UnNews:Actor Jim Carrey says having no skin "worth it"
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Actor Jim Carrey says having no skin "worth it"
Straight talk, from straight faces
Tuesday, May 3, 2016, 07:36:UTC)(
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3 October 2006
LOS ANGELES -- Actor Jim Carrey, known mostly for his rubber-faced comedy roles in such movies as "Jesse Ventura, Pet Cemetery," and "The Courtship of Eddie Munster," doesn't consider the removal of 95 percent of his skin a great sacrifice.
Carrey had his skin voluntarily removed six weeks ago to help him prepare for the dramatic role of Harmon Calweski, the legendary "Skinless Sam" of early 20th Century circus fame. This is not the first time Carrey has gone to great lengths to capture a role. While shooting the biopic of the late comedian Andy Coffin, Carry would often stay in character even when the cameras were off, have sex with Coffin's widow, and dig up the comedian and lie with him in his grave for several hours at a time.
Carrey's more serious, dramatic roles have always earned him both less critical praise and a lot less money than his comedy roles. Some feel Carrey's "skin-ectomy" is his way of getting his serious work more respect from critics and Academy members.
Radical physical transformation has always been seen as a sign of an exceptional actor's complete commitment to a role, and is often rewarded at Oscar time. Ronald DeNiro's weight gain for his role of Rocky Balboa in the modern classic, "Red Bull," and more recently, Charlize Theron's metamorphosis from hot-ass chick to total killer lesbo skank, were both Academy Award winners.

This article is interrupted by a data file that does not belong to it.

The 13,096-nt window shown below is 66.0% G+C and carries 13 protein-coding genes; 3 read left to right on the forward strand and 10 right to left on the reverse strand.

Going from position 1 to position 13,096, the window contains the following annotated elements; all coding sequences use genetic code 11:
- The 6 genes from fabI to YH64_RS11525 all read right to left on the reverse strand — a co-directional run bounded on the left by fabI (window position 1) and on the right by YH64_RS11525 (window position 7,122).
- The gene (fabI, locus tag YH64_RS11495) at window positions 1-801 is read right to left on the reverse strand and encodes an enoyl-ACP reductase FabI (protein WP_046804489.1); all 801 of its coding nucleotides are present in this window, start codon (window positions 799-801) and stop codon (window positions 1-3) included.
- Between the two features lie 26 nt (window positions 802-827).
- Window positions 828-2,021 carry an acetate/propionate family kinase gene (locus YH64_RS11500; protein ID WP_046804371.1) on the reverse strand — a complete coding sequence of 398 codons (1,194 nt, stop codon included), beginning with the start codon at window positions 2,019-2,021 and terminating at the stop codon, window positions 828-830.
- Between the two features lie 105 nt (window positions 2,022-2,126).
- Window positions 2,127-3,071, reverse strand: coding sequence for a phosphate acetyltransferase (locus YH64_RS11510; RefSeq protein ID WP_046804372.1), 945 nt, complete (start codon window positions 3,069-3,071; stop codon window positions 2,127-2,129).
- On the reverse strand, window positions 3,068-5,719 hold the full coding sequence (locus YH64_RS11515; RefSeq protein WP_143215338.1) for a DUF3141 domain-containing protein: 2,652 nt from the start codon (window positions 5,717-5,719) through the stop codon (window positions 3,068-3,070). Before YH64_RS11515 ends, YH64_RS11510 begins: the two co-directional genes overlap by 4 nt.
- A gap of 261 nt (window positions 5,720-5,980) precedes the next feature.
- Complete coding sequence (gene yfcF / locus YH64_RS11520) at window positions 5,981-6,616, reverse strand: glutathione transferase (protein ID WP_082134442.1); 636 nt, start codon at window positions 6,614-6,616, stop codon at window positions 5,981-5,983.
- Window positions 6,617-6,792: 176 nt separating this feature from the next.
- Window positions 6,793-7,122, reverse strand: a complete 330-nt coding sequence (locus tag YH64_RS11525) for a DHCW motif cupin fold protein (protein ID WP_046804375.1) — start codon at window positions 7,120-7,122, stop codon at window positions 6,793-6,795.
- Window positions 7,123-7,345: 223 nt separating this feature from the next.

Carrey said he first considered using digital effects such as those he used in "The Masque of the Green Death," but went with the skin removal instead. "[CGI effects] may look as good to the audience," he said, "But it doesn't help me understand the person and the character, and I think it shows on screen."
The Skinless Sam movie follows the life of Calweski, who was born with a rare genetic disorder that left him with only a thin layer of transparent skin covering most of his body. Overcoming incredible obstacles, Calweski rose from dire poverty to become one of the highest-paid circus performers of the Depression era. He dated movie stars and met with heads of state. But with the rise in popularity of television, Calweski's fortunes took a nose-dive, and he ended his life in squalor, working as a male prostitute in New Orleans.
Carrey and co-star Annette Bening will start filming in two weeks.